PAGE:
All authors have heard of proofreading. But do you also know what a writing coach does? In an interview, editor and writing Coach Gary Crum explains the difference, what makes a good writing coach and what her favorite experience has been so far.
In addition to editing and proofreading, you also offer writing coaching. How do these three things differ?
The manuscript is the focus of editing and proofreading. The editor and author jointly prepare it for publication. While typing, spelling and grammatical errors are corrected in the proofreading, the editing is about action, suspense, dialogues and much more. Both happen on the “finished” text. Editing and proofreading makes sense for every manuscript, so the author and the editor work together for many years – if the chemistry is right.
In nexus ghostwriting coaching, the author and his needs are the benchmark. The coach responds to the author’s wishes and works with him on a specific problem or topic. This usually happens during the writing process. The aim here is that the author can work on his writing topic at some point without the coach.
What makes a good writing coach anyway?
A good writing coach addresses the author’s concerns and helps them to solve their writing problem or to expand their writing skills. In doing so, he depends entirely on the author and gives him help to help himself. A good writing coach therefore makes himself superfluous as early as possible. He succeeds in doing this by expanding the author’s strengths and abilities with the right tools or exercises.
And for which authors is writing coaching interesting?
Writing coaching is useful if you want support during the writing process. If you get bogged down while writing your book or get stuck due to a blockage, you are in good hands with a writing coach. This can be interesting for both beginners and professionals. Thanks to the intensive support, the author gets to know various writing techniques, increases his skills and later knows what to do even in difficult phases.
How does writing coaching work?
In an initial conversation, the author discusses his concerns with the coach. Together they consider what focus the collaboration should have and what this might look like. This “sniffing” is incredibly important because the chemistry between author and coach has to be right for successful coaching.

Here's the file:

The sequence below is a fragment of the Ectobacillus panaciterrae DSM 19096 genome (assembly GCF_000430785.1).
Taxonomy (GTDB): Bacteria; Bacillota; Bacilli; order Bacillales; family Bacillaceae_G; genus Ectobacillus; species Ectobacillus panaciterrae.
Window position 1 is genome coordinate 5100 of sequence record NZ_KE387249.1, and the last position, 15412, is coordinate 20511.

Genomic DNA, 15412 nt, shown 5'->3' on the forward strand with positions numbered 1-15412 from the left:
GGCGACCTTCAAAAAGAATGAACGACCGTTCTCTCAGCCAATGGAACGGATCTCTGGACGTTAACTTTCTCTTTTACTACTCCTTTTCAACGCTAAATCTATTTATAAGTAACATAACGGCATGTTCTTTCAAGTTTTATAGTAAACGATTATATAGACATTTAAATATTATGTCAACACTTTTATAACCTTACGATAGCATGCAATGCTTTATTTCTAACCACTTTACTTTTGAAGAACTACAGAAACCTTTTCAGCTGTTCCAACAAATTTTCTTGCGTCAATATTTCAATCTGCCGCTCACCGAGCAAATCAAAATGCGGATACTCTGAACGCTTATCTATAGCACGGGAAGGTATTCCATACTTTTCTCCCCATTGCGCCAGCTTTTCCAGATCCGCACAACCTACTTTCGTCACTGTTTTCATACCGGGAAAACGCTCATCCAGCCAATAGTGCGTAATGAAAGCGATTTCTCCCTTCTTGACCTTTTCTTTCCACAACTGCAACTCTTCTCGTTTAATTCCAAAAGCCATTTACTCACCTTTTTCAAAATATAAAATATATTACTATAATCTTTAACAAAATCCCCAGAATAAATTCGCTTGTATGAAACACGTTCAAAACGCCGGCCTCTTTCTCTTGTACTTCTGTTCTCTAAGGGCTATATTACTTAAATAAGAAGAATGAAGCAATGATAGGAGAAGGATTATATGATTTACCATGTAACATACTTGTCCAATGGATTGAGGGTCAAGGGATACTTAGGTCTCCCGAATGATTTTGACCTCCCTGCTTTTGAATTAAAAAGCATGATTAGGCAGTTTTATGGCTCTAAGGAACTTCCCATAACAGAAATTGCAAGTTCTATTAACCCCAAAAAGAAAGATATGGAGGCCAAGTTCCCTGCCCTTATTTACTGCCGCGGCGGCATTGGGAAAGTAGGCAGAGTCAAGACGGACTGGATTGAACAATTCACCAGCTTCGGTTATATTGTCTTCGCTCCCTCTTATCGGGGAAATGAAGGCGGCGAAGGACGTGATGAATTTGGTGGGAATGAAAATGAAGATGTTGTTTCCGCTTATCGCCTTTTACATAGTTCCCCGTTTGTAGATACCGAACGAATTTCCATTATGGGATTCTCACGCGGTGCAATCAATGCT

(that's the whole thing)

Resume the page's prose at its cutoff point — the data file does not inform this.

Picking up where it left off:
Of course, it is best to have on-site coaching; personal contact makes collaboration easier. If that is not possible, advice by phone or Skype is of course also possible. Coaching by email is rather difficult, but it would be conceivable as support. The author specifies the interval between the individual appointments and it can also be renegotiated each time whether a continuation is desired. A coaching unit lasts one to a maximum of two hours.
How can you become a writing coach and why did you choose it?
Unfortunately, there is no recognized training to become a writing coach. This of course makes it difficult for authors to find a competent writing partner. However, there are training courses and seminars. The writing coach should have a degree and the right professional background.
As an editor, I have had the experience on several occasions that authors want support in the writing process. In other words, something that goes beyond pure text work in editing or proofreading. So it was a good idea to work with authors on the development and to support them in writing a wonderful book. I really enjoy working with text and people. No manuscript and no author are alike, which makes the collaboration varied and exciting.
What was your best experience as a writing coach so far?
A hobby author finally found joy in editing her manuscript through the coaching, was motivated and improved her writing skills considerably over time. Accompanying this development was a wonderful experience.